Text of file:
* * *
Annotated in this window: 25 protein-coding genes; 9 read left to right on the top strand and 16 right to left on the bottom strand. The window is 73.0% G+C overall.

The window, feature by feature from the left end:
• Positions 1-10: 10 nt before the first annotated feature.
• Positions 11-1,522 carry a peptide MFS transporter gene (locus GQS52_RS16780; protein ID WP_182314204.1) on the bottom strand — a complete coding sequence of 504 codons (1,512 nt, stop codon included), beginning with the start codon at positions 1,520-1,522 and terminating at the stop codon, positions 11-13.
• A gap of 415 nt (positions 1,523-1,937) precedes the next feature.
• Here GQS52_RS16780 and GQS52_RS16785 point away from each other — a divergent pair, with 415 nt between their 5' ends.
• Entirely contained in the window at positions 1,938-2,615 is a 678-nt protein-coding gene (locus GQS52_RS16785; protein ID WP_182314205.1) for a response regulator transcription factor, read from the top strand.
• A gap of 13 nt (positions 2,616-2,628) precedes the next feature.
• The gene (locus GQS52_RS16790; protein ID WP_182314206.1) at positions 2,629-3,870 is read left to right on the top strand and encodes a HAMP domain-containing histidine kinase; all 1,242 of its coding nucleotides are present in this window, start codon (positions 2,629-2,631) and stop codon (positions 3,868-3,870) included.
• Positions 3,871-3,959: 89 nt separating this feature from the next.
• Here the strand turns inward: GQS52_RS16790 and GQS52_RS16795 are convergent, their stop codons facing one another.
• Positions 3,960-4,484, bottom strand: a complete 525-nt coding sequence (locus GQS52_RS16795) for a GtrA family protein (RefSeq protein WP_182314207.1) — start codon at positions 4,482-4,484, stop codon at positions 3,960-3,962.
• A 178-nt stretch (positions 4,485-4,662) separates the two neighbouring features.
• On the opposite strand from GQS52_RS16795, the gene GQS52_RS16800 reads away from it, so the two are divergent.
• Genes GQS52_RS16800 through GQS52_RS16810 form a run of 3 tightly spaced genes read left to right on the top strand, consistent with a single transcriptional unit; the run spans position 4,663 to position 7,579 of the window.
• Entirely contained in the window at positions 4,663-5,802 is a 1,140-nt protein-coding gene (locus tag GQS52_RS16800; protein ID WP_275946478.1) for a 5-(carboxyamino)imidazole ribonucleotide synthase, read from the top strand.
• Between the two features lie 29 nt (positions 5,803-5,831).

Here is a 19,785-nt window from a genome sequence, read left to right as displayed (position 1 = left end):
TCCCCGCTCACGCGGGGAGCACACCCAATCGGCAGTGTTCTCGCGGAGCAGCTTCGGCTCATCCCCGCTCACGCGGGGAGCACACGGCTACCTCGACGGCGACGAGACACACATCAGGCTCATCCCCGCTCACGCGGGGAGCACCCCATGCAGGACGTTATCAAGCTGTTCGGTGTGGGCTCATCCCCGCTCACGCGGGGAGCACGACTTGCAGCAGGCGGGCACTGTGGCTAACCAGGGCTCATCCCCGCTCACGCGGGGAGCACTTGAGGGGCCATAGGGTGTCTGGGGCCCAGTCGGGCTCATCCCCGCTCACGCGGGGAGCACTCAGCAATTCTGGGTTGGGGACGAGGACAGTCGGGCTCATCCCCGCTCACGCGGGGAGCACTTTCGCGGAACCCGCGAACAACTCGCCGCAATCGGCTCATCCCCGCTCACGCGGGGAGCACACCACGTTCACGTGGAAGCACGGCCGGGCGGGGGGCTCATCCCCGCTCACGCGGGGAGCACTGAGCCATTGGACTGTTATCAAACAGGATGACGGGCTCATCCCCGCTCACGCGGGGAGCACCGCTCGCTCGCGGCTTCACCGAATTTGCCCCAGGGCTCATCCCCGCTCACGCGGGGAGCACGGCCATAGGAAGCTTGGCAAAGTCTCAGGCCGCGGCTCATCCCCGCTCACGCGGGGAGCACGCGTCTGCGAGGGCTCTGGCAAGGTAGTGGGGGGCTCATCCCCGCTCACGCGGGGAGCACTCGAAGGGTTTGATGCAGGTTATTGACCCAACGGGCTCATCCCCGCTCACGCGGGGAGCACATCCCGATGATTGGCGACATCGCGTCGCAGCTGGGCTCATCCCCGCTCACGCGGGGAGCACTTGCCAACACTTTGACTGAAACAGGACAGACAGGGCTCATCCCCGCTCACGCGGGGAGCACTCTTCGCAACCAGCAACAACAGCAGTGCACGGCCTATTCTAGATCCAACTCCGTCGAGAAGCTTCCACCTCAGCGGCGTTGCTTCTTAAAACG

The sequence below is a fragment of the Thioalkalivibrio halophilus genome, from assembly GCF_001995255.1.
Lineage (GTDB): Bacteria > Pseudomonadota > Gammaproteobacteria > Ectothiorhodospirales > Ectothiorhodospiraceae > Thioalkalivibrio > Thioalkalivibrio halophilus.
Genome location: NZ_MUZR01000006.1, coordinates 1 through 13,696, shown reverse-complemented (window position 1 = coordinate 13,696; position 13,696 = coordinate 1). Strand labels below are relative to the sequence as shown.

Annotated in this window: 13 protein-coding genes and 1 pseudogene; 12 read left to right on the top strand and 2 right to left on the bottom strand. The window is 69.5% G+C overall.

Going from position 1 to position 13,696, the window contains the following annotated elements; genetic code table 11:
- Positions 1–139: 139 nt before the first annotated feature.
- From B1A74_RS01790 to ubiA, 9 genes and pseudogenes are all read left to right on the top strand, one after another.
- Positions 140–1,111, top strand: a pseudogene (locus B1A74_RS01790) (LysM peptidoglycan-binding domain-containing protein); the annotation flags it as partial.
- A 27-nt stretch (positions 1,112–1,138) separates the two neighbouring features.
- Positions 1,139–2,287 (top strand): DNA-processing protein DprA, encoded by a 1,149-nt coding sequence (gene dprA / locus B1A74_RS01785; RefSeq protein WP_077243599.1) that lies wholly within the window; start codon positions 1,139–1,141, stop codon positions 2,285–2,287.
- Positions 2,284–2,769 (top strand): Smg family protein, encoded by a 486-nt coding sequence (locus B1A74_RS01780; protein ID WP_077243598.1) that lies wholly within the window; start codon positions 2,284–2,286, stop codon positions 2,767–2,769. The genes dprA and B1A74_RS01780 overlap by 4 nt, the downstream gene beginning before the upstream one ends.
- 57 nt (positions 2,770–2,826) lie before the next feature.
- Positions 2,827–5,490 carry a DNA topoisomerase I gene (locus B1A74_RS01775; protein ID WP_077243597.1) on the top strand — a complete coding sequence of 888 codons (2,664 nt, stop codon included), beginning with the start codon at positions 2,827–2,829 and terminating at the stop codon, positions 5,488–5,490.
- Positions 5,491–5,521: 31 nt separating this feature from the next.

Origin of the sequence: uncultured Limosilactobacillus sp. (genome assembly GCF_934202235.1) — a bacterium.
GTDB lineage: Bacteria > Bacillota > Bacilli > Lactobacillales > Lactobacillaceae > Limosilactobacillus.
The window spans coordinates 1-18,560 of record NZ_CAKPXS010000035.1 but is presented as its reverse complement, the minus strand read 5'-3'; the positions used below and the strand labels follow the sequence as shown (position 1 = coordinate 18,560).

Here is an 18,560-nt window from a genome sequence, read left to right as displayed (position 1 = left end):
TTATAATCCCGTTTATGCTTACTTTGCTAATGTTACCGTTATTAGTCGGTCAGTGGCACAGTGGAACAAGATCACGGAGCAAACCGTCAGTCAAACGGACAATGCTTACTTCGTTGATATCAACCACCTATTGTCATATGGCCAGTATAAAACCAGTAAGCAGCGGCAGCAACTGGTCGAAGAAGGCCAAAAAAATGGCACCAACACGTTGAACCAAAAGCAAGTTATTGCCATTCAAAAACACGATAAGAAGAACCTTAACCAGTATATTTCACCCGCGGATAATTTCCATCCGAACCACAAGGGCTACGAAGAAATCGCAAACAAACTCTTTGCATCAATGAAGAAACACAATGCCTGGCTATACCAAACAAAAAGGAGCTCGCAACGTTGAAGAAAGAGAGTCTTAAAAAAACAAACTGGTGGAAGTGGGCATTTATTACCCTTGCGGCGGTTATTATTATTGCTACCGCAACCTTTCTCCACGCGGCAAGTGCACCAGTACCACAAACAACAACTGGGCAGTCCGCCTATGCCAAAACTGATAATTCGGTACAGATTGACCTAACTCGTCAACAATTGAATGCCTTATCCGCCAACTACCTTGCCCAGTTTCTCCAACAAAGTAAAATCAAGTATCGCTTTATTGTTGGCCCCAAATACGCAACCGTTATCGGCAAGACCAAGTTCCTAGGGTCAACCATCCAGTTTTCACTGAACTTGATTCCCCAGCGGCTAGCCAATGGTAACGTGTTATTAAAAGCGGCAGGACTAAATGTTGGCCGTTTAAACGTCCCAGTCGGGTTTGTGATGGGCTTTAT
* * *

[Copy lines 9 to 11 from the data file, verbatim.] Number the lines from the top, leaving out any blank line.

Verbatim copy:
• The gene (locus GQS52_RS16790; protein ID WP_182314206.1) at positions 2,629-3,870 is read left to right on the top strand and encodes a HAMP domain-containing histidine kinase; all 1,242 of its coding nucleotides are present in this window, start codon (positions 2,629-2,631) and stop codon (positions 3,868-3,870) included.
• Positions 3,871-3,959: 89 nt separating this feature from the next.
• Here the strand turns inward: GQS52_RS16790 and GQS52_RS16795 are convergent, their stop codons facing one another.